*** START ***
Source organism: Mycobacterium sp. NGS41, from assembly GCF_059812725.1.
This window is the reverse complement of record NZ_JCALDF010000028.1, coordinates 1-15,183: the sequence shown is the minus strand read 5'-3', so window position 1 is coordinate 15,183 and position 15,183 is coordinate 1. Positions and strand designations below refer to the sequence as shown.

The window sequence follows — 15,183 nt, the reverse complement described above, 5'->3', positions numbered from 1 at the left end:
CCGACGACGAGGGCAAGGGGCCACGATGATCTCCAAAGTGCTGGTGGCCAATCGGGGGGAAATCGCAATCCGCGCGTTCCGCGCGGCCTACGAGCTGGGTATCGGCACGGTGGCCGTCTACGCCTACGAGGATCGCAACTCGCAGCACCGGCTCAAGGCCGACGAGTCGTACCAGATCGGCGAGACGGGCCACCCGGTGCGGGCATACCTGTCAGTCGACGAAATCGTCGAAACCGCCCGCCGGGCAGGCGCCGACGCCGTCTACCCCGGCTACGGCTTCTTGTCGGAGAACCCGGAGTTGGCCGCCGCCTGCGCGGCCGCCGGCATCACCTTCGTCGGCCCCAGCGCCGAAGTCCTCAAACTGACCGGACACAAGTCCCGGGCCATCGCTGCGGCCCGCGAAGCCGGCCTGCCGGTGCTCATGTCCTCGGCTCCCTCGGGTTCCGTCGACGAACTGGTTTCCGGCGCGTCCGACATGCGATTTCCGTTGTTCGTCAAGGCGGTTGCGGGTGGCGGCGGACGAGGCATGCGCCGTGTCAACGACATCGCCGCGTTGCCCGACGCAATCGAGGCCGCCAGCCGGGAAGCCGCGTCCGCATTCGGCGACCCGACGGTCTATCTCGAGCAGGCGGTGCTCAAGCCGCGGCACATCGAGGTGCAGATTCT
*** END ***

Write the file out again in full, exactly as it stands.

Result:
Source organism: Mycobacterium sp. NGS41, from assembly GCF_059812725.1.
This window is the reverse complement of record NZ_JCALDF010000028.1, coordinates 1-15,183: the sequence shown is the minus strand read 5'-3', so window position 1 is coordinate 15,183 and position 15,183 is coordinate 1. Positions and strand designations below refer to the sequence as shown.

The window sequence follows — 15,183 nt, the reverse complement described above, 5'->3', positions numbered from 1 at the left end:
CCGACGACGAGGGCAAGGGGCCACGATGATCTCCAAAGTGCTGGTGGCCAATCGGGGGGAAATCGCAATCCGCGCGTTCCGCGCGGCCTACGAGCTGGGTATCGGCACGGTGGCCGTCTACGCCTACGAGGATCGCAACTCGCAGCACCGGCTCAAGGCCGACGAGTCGTACCAGATCGGCGAGACGGGCCACCCGGTGCGGGCATACCTGTCAGTCGACGAAATCGTCGAAACCGCCCGCCGGGCAGGCGCCGACGCCGTCTACCCCGGCTACGGCTTCTTGTCGGAGAACCCGGAGTTGGCCGCCGCCTGCGCGGCCGCCGGCATCACCTTCGTCGGCCCCAGCGCCGAAGTCCTCAAACTGACCGGACACAAGTCCCGGGCCATCGCTGCGGCCCGCGAAGCCGGCCTGCCGGTGCTCATGTCCTCGGCTCCCTCGGGTTCCGTCGACGAACTGGTTTCCGGCGCGTCCGACATGCGATTTCCGTTGTTCGTCAAGGCGGTTGCGGGTGGCGGCGGACGAGGCATGCGCCGTGTCAACGACATCGCCGCGTTGCCCGACGCAATCGAGGCCGCCAGCCGGGAAGCCGCGTCCGCATTCGGCGACCCGACGGTCTATCTCGAGCAGGCGGTGCTCAAGCCGCGGCACATCGAGGTGCAGATTCT